Big Winners here include: Blue Beetle, Red Tornado, Superman, Ocean Master, the NML Batgirl.
Energy Explosion is for bomb throwers and blasty types; it lets you hit one main target but also do some damage to any adjacent figures.  Used to be that you couldn’t use EE with other powers and when you did use it reduced damage to the main target to 1; very wussy.  But NOW the damage to the main target isn’t reduced PLUS you can use it with other powers (like Running Shot).
Big Winners here include: Fire, Starfire, Rocket Red, Black Lightning, Green Arrow, Live Wire, Wildfire, Lightning Lad, the Haunted Tank.

Some powers have been adjusted to have more flexible use.
Incapacitate (a.k.a. ‘incap’). This for characters that can impede or halt other characters without necessarily doing them damage.  In the game this means adding an action token to an opposing figure (figs with one token get a penalty for acting and those with two cannot act at all).  But Incap was USELESS against any figure with two action tokens (because that’s the maximum).  Now, however, if you use Incap on an opponent with two tokens already, it takes a click of penetrating damage (that’s damage that can’t be reduced in any way).  This makes Incap figures hugely more useful.
Big Winners here include: Robin, Nightwing, Scarecrow, Black Canary, Mr. Freeze, Blue Beetle.
Smoke Cloud.  This is the ability to create areas the temporarily impede movement and visibility.  The number of spaces you can affect with it has gone from 4 to 6, and anyone in one of those spaces now gets -1 to his attack.  This makes Smoke Cloud a much more offensive power. 
Big Winners include: the Batfamily, the Question, Sargon the Sorcerer, the Scarecrow.
Close/Ranged Combat Expert.  This used to add +2 to the damage your figure could do to a particularly type of attack.  But now you can distribute that +2 over both your damage and attack values, making these powers MUCH more flexible.
Big Winners include: Wonder Woman, Green Lantern, the Batfamily, Aquaman, the Superman family.

There are some characters that benefit from several of these changes, making them over into nearly figures, game wise.  BIG WINNERS OVERALL INCLUDE: SCARECROW, BLUE BEETLE, BLACK LIGHTNING, GREEN ARROW.
And all this is to say NOTHING of the four new PINK powers (Sidestep, Precision Attack, Invincible, and Empower). It’s a great time to be a Heroclix player; consider it!

Thursday, April 18, 2013

Things That Made Me Happy... my comics this week.

Well, it’s about time somebody called Chase on her crap. Not that it helped.
Watching that ridiculously hubristic Towel of Babel, Weber’s World, crumble like a giant popcorn ball.
I really like Kate’s step-mother, even though I don’t even know her name.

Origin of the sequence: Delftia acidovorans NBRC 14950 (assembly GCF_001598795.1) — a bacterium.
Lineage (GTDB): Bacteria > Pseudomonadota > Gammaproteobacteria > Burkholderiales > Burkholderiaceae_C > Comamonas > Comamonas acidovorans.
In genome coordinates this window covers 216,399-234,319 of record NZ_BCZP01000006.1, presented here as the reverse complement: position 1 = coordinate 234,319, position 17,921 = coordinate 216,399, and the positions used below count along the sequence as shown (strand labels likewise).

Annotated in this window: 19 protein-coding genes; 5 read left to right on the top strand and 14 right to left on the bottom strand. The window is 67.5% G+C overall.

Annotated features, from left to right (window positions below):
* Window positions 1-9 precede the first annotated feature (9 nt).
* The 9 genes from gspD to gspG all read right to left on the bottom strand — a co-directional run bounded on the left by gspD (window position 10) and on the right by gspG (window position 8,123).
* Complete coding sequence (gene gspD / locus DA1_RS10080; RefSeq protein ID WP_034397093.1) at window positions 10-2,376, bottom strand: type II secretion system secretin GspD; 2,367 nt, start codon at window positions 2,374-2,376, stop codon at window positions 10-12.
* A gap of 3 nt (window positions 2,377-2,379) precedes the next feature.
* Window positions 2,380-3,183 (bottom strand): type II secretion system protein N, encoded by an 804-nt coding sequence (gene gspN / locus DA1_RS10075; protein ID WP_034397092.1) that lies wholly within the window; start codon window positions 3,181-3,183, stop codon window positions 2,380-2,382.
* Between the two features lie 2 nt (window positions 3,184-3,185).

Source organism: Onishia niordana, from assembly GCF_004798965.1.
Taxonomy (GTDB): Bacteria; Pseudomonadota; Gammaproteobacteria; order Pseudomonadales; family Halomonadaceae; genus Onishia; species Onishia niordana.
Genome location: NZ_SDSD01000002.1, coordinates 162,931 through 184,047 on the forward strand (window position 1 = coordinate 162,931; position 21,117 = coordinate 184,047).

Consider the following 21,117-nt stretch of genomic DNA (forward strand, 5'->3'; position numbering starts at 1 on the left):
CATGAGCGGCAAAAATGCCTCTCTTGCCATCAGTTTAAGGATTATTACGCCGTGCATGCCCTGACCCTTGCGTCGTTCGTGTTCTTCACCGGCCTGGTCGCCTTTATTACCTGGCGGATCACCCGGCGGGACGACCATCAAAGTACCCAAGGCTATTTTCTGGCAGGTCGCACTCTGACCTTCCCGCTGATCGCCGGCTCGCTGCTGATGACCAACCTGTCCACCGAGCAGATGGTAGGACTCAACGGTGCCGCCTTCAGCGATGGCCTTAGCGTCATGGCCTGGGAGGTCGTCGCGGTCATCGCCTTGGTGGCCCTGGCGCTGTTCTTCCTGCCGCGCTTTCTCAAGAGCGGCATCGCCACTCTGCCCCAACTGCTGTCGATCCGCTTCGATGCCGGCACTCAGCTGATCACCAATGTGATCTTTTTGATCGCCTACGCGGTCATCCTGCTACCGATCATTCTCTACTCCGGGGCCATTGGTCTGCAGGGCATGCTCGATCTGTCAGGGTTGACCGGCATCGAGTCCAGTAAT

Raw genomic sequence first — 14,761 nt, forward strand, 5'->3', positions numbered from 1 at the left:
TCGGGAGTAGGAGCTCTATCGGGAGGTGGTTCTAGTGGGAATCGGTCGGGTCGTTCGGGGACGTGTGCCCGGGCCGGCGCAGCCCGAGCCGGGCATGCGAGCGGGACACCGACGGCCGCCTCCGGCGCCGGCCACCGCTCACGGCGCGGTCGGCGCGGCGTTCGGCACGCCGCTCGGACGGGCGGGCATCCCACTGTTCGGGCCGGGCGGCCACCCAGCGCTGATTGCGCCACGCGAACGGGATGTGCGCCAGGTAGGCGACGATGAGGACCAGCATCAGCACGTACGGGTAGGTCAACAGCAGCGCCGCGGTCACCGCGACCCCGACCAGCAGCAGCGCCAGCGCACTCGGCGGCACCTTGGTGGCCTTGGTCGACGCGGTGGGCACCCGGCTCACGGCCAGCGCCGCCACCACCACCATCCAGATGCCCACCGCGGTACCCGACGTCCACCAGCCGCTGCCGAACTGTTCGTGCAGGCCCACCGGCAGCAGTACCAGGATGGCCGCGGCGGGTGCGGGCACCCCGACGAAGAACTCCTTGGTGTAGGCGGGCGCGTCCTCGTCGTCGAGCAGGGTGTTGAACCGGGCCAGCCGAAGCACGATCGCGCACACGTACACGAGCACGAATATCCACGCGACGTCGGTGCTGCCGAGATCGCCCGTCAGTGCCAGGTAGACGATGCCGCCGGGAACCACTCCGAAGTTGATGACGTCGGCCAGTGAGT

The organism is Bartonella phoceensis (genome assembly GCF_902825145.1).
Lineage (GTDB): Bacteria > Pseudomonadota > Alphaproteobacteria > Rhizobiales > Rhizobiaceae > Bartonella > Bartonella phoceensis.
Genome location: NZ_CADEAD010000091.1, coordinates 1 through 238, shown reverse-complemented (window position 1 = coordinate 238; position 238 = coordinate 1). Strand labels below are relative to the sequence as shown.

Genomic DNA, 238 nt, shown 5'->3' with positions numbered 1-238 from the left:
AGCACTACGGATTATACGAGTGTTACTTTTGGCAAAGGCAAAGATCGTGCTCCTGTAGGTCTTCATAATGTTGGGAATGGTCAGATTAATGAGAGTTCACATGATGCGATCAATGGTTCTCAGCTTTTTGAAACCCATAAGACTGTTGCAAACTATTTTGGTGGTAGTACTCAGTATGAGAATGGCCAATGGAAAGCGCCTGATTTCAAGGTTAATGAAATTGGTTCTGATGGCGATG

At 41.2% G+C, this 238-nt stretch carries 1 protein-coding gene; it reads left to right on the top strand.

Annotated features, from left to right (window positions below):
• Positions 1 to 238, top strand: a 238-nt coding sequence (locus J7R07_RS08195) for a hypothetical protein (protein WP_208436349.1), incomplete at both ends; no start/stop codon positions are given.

Uh-oh; Validus wakes up CRANKY.
OOoo, Bruce saw Clark and Diana kissing in the parking lot after school, I’m tellin’!
At first I thought Cisco’s brother was just going to be an annoying culo.  But now I see he’s going to be a very necessary annoying culo.
The Sons of Adam; heh, nice touch.
Kid Flash gets his mainline cut.  Those 2.27 milliseconds must have seemed very long, indeed.
ZEKE! That’s hilarious.
Wait, shouldn’t the Justice League at least have some sort of administrative assistant?  Where’s Snapper Carr when you need him?  Oh god, I can’t believe I just said that… 
Quietly bad-ass Element Lad working hand-in-glove with sympathetic Brainiac 5.  What the heck is the world coming to…?!
I have to confess, I secretly like portrayals of Wonder Woman and Superman where they are willing to say, “Screw the rules, I’m fixing this now.” Because that is very much how they were when they started, particularly Superman.
So, barely two of the Fatal Five are in action, the U.P. is already falling apart, two more are coming into play and we haven’t even SEEN the fifth one.  I cannot WAIT until the Fatal Five get the ‘team base’ treatment in Heroclix.
I also kind of like the idea that maybe everyone just thinks that Firestorm is a crazy person.
Poseidon made me laugh: “Um, yeah, maybe myths actually moved forward a little during the 7000 years you were buried in the earth.”
Well. THAT should knock Mon-El down a peg or two, shouldn’t it?  Never thought I’d see the day. 
Today I said, “Way to go, Gypsy!” out loud.  What the heck is the world coming to…?!
The Atom versus the Myth of the Geek Girl.  Who won?
Vibe; oh, yeah, crack my planet wide open, papi!
Catwoman in a straightjacket, bwahahahaha!  I’ve been waiting for her comeuppance for some time.
Bette’s backbone!
Dang, Orion. Now even I want to go out with Wonder Woman. Or you.  Or both of you. Or even just watch.
I have always lived in terror of the Emerald Eye of Ekron.  This week didn’t help.

Tuesday, April 16, 2013

Haikuesday: Animal Cruelty